“Her face was full of scratches and bites,” Akhtar told Al Jazeera, describing the marks of torment on Asifa. “I never knew they would do this to a child, her milk teeth were yet to fall out,” he said.
Akhtar is Asifa’s biological father as the girl was raised by her maternal uncle, Mohammad Yusuf, who adopted her when she was a toddler after he lost his three children in an accident.
“After she was killed it created more fear than before. We now take our daughters along all the time, all in our community became protective towards our daughters,” he said.
Akhtar said the family also faced threats in the aftermath of the incident.
“They said if our men are given the death sentence, we will kill you one by one. After Asifa’s body was found, Hindu people came to us and threatened us,” he said.
Gazala, Asifa’s aunt who lived in nearby Samba district, says she now fears for her two daughters, age nine and four.
“I fear for them. They would run after the horses, they were free to play but now we are very worried. We had not seen anything as gruesome,” she said.
Asifa’s rape and killing have forced an early migration of Bakarwals, a nomadic tribe with a rudimentary lifestyle that earns a living out of herding goats, sheep and horses to mountainous pastures. The incident instilled fear in their community, which is unprotected during its lengthy migratory journeys.
Manega, Asifa’s elder sister, was still in shock when she talked to Al Jazeera in Udhampur about her sister’s death.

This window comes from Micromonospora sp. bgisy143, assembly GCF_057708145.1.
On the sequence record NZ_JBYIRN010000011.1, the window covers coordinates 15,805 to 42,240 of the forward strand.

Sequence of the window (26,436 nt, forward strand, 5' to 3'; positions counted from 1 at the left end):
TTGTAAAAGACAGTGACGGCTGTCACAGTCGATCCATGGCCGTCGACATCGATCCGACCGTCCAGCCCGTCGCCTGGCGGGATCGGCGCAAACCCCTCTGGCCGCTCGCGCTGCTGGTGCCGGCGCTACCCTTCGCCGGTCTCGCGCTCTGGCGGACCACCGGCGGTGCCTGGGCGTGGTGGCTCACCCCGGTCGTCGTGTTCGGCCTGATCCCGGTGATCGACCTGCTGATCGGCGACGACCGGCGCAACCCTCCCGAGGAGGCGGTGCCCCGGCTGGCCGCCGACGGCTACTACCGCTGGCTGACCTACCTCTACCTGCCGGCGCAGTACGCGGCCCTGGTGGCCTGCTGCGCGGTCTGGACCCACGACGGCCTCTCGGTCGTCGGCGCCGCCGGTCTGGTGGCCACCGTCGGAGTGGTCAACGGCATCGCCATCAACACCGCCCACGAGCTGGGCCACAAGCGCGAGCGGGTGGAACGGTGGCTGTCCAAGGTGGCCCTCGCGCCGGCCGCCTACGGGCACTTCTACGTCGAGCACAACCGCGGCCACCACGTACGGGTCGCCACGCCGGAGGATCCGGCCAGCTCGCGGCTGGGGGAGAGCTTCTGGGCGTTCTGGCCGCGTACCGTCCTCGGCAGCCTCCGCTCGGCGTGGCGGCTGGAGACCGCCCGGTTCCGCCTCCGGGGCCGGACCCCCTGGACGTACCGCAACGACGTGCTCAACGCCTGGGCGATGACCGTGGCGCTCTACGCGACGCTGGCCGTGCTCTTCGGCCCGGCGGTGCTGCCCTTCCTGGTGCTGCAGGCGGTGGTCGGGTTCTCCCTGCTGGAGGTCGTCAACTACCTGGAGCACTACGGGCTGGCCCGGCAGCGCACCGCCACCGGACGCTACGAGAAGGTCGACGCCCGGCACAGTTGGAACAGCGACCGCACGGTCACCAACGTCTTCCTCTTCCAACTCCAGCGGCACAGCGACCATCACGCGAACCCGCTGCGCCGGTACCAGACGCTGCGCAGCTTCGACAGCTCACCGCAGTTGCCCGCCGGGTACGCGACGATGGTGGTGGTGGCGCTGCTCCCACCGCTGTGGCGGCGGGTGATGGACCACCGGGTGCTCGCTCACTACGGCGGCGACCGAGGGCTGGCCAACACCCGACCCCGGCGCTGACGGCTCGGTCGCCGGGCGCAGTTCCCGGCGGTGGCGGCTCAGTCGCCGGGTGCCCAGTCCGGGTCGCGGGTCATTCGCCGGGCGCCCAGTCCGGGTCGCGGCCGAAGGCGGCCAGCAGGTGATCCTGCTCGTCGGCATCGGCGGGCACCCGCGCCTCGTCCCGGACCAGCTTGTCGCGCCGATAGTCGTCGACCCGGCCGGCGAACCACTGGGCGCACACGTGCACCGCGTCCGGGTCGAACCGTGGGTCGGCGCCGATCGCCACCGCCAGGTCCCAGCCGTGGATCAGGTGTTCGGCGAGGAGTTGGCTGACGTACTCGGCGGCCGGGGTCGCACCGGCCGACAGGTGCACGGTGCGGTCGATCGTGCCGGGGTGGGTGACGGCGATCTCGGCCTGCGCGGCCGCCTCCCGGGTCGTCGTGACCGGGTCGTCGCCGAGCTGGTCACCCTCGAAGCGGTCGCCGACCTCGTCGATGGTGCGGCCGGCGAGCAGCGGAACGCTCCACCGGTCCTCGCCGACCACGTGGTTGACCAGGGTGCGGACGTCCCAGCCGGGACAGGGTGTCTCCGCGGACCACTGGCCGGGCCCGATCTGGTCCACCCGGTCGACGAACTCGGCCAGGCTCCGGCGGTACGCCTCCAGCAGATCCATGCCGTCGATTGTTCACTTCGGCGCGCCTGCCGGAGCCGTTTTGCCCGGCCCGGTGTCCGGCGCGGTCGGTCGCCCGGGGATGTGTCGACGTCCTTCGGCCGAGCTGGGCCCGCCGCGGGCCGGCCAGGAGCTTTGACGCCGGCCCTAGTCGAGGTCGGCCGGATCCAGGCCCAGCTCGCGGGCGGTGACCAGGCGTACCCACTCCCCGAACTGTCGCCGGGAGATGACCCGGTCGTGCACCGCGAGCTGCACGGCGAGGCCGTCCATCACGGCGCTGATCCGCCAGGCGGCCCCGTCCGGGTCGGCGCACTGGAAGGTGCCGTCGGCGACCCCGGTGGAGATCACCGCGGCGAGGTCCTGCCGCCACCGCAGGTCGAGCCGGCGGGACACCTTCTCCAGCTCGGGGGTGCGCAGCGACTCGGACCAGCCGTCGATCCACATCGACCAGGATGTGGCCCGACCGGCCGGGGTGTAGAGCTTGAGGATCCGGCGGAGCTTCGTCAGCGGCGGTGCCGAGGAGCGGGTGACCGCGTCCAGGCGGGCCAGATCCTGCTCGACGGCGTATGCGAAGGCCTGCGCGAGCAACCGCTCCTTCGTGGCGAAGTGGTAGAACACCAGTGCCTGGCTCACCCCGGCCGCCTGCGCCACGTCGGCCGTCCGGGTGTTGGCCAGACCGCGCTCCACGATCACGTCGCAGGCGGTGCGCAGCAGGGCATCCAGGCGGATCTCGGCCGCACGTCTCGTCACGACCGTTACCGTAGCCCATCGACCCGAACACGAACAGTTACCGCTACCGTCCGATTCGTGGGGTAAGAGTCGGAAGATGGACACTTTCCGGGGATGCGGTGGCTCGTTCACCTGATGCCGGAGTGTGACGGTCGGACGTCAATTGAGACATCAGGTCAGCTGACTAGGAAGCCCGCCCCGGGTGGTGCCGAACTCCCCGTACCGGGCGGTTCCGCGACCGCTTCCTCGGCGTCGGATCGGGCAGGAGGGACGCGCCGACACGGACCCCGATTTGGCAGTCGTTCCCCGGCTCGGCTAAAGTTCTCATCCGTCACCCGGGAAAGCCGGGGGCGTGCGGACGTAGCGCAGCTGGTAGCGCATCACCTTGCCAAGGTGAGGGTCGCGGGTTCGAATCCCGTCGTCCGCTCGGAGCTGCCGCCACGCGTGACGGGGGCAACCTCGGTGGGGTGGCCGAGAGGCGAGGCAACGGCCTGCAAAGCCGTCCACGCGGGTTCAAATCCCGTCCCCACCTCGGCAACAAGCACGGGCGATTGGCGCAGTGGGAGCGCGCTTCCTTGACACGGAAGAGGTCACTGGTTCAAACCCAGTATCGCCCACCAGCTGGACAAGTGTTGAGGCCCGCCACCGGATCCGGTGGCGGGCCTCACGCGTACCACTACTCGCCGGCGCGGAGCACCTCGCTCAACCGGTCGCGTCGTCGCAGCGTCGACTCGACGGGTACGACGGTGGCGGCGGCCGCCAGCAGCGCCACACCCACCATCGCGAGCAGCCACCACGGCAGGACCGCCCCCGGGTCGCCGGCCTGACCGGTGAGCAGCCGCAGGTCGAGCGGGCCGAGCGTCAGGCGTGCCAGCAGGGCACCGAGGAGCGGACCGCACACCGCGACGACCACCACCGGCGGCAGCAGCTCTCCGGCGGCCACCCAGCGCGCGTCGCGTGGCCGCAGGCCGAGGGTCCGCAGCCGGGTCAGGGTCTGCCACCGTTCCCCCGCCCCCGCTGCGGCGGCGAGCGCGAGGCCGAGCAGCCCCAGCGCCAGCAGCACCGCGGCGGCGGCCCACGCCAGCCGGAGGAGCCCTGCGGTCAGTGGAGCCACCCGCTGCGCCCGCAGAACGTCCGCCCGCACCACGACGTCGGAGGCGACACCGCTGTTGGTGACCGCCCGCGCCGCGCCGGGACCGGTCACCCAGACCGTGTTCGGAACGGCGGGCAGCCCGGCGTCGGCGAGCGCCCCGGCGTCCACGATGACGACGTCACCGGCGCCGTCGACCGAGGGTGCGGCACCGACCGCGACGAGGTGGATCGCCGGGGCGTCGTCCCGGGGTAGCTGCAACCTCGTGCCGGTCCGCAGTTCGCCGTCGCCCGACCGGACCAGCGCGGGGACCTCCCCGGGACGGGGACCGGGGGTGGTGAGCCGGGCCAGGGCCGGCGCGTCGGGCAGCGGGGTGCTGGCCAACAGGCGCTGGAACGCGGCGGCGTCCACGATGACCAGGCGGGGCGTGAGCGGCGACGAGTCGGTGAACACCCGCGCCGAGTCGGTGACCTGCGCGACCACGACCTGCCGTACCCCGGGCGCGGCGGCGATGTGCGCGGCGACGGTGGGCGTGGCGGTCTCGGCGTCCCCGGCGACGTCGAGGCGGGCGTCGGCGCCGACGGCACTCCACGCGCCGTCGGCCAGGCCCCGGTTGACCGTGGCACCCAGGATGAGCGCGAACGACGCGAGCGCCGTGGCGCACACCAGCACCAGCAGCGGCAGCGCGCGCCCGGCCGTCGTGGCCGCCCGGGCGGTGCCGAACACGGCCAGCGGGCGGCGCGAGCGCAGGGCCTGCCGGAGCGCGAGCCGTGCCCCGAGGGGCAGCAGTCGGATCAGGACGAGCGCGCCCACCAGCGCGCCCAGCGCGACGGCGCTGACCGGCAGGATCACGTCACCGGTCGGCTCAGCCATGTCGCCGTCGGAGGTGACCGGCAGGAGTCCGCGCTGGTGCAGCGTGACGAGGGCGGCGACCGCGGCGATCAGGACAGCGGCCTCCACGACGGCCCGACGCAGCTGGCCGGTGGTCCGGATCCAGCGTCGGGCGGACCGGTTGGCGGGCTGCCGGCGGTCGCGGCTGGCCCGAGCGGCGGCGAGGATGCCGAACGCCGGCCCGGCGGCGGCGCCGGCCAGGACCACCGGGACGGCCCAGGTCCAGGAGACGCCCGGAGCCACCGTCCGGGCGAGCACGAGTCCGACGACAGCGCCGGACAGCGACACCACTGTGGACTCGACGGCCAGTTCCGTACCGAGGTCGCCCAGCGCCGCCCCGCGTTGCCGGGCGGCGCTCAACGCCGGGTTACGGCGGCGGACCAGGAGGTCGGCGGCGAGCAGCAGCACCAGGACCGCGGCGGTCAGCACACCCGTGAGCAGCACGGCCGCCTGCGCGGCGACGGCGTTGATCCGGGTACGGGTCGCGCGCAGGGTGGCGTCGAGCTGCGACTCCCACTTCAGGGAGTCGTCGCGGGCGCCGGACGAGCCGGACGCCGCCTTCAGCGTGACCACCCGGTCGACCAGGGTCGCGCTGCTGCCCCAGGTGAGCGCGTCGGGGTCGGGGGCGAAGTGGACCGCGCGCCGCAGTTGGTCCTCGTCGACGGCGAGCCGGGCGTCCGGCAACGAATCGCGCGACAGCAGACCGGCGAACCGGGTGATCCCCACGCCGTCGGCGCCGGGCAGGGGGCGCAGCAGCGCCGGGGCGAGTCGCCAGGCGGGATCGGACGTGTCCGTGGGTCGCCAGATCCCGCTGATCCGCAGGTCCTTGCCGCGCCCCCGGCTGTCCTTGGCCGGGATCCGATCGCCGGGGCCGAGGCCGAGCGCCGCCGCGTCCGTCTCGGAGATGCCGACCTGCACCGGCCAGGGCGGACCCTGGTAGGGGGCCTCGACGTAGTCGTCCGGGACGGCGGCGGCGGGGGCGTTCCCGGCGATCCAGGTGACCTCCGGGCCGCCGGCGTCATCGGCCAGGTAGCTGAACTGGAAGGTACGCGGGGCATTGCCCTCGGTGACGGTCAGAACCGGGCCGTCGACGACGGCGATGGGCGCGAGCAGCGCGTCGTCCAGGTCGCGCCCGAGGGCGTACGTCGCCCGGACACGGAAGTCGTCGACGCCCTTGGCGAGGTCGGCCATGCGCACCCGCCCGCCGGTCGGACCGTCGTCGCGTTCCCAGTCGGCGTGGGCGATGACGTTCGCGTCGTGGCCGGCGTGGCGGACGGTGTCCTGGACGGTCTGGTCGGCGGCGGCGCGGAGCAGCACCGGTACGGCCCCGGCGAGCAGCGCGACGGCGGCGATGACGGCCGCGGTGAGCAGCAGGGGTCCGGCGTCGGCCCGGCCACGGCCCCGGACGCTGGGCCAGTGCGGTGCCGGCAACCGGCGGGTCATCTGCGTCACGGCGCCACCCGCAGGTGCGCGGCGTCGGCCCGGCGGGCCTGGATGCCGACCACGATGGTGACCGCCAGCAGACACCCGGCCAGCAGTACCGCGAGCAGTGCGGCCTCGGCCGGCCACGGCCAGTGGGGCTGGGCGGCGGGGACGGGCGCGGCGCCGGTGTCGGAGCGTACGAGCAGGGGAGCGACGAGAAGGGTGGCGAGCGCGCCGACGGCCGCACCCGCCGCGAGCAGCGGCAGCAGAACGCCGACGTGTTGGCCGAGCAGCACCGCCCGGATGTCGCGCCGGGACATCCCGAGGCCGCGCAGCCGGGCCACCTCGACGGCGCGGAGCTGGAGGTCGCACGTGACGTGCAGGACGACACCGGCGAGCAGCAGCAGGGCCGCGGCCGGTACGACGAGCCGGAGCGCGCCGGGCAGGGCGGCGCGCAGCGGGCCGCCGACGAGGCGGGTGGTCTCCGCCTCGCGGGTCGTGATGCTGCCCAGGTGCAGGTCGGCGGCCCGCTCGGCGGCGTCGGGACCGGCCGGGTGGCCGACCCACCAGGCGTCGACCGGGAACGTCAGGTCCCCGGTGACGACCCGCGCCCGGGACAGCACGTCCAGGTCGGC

“I saw her dead body,” she said. “I now fear a lot. We don’t play, we don’t go out alone. Asifa’s killing has shattered us,” Manega, 13, said.
A retired government official, his son who came from another city to “satisfy his lust”, the juvenile nephew and his close friend, and the special police officer were all part of the conspiracy and crime to kidnap, rape and killing of the eight-year-old girl, according to the police report. Three police officers were involved in destroying the evidence.
The incident, which initially appeared to draw a reluctant outrage, however, snowballed into a major crisis for India’s ruling Hindu nationalist BharatiyaJanata Party (BJP) as the horrifying details and motives of the rape and killing came into public domain.
Human rights groups have repeatedly claimed that religious minority groups, particularly Muslims, face increasing “demonisation by hardline Hindu groups, pro-government media and some state officials” in India, and the frequency of such incidents appears to be increasing.
In a recent Amnesty International report, the London-based human rights group noted that dozens of “hate crimes against Muslims took place across the country”.
“At least 10 Muslim men were lynched and many injured by vigilante cow protection groups, many of which seemed to operate with the support of members of the ruling BharatiyaJanata Party,” it said.